GRiD (Group Risk Development) – the group representing the group risk industry – released some startling research last month. It’s research that I think warranted more widespread coverage than it received.
They surveyed UK businesses about how they go about promoting the group risk benefits that are available to staff. Worryingly, 1 in 10 said that they ‘make a point of not communicating their group risk benefits to ensure they are not abused’. As GRiD points out, it is actually pretty difficult to abuse these types of benefits. I mean, what exactly are these businesses expecting their staff to do – fake their own death to get a pay out? In 2015, as an industry, we paid 99.9% of group life claims to the value of just shy of £1bn. Claims are investigated when necessary so there isn’t much sign of the system being abused there.
GRiD also go on to say that by not letting employees know about group risk benefits, they are also unaware of the added value services such as employee assistance programmes, second medical opinion services and online health assessments. Why would you not want employees to know that if they are having a problem – at work or at home – then there is access to counselling and support?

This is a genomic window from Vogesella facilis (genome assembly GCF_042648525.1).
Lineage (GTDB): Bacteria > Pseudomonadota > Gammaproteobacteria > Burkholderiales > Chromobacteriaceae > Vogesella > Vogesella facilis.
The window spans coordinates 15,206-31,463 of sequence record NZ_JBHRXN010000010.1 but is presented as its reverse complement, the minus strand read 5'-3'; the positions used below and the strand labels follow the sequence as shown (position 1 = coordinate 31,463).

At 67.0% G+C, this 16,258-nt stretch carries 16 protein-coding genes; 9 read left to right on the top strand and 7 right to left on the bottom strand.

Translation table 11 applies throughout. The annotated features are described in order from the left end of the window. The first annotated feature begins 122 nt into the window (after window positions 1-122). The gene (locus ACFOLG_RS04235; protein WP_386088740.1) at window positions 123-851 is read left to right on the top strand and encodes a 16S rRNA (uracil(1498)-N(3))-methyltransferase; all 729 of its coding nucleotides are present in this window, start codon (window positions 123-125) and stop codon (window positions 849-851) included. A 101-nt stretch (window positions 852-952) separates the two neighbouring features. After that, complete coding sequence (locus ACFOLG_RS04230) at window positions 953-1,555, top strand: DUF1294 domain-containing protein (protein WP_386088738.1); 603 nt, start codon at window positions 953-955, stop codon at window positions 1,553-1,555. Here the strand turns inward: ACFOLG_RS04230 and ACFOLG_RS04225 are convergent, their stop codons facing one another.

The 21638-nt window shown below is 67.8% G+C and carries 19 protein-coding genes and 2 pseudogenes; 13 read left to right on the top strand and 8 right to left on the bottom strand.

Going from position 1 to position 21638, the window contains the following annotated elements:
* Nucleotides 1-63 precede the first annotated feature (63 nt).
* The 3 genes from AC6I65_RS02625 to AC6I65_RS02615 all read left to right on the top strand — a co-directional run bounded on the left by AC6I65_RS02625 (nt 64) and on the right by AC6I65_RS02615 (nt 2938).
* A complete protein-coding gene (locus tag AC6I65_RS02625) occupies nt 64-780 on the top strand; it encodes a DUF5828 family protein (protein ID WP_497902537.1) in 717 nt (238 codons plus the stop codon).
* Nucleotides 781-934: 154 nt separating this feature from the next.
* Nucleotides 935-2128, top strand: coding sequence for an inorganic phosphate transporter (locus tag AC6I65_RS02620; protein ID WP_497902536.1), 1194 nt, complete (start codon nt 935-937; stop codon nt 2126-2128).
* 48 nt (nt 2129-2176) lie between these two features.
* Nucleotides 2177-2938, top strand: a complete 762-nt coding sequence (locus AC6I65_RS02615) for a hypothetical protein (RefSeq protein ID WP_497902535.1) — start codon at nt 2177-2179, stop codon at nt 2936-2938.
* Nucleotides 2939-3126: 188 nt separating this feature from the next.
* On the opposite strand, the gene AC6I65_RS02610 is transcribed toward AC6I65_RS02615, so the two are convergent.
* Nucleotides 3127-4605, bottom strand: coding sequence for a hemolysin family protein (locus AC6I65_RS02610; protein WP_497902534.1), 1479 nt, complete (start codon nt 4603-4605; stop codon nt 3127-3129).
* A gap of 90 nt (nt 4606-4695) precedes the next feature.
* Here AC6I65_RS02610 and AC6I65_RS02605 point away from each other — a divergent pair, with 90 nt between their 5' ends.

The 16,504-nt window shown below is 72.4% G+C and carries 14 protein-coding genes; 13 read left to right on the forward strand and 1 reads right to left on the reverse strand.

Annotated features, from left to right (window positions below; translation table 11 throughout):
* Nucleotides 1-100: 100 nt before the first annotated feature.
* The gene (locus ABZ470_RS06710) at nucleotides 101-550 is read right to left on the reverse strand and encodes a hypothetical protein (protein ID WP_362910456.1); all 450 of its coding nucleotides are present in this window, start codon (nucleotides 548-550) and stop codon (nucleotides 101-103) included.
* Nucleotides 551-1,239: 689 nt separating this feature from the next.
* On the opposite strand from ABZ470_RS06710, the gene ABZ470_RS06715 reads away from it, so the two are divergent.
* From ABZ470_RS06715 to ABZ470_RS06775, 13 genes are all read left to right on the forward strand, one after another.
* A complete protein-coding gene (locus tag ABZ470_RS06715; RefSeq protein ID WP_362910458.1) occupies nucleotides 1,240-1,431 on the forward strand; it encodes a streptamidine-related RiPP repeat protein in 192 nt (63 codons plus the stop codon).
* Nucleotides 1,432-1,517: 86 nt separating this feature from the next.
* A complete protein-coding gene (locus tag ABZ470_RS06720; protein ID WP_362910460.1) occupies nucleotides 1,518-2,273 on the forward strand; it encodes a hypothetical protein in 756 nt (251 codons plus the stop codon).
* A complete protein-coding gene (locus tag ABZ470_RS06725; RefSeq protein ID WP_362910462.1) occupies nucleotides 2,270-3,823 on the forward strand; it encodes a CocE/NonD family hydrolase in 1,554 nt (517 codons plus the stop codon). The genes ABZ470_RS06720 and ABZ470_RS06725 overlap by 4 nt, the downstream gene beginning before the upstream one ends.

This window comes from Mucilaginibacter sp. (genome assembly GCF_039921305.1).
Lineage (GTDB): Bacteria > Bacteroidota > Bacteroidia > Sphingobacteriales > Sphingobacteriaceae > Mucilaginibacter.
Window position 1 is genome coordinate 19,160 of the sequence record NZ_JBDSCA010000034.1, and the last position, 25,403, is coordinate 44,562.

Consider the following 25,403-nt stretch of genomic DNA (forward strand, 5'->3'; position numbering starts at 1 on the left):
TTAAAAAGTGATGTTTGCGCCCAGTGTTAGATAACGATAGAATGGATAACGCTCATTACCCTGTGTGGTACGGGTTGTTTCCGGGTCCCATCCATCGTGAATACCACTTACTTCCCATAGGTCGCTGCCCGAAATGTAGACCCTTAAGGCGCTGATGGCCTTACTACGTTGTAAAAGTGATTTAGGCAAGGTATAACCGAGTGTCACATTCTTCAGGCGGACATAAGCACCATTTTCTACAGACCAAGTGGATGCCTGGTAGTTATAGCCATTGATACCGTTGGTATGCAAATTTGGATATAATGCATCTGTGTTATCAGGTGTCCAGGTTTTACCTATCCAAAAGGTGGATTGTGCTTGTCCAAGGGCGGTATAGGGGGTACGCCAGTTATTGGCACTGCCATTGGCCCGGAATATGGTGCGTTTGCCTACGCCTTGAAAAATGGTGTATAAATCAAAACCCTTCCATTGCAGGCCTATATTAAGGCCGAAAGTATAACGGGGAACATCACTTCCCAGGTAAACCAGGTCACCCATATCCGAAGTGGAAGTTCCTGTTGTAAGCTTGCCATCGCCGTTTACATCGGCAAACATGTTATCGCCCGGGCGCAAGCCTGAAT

I was also surprised to see that only 16% of employers issue regular communications about their benefits package. Again – I find that odd. It costs money to offer group life, critical illness or income protection policies to staff, so why wouldn’t you tell people about it? Salary is almost always the number one benefit that employees are interested in, but knowing they are entitled to some financial protection should they become ill or worse, should provide them with at least a little bit of comfort.
The findings from GRiD’s survey were not all doom and gloom though. Thirty per cent of employers said they do give details of group risk protection benefits in their employee benefit statements. This is a great way to show exactly what an employee is getting from the business they work for and often include pension contributions as well. And 38% said they clearly lay out their benefits on their intranet or in their staff handbook, normally the first place someone will go when trying to find out what they are entitled to.
Katharine Moxham, spokesperson for GRiD, is says: “It is very sad to see that some employers purposefully don’t communicate these benefits”. She’s right, but it is not just sad – it is also confusing. It’s like buying your partner a new car and then hiding it in the garage.
Group risk benefits are extremely valuable to employees. Knowing that their loved ones will receive financial support, should they suffer a serious illness, need an extended period of time off work, or even die, is of huge comfort to most people. Employers need to realise that the benefits bring a lot of value to them as well. The research found that a third of businesses use group risk benefits to attract and retain key personnel – more should be following their example.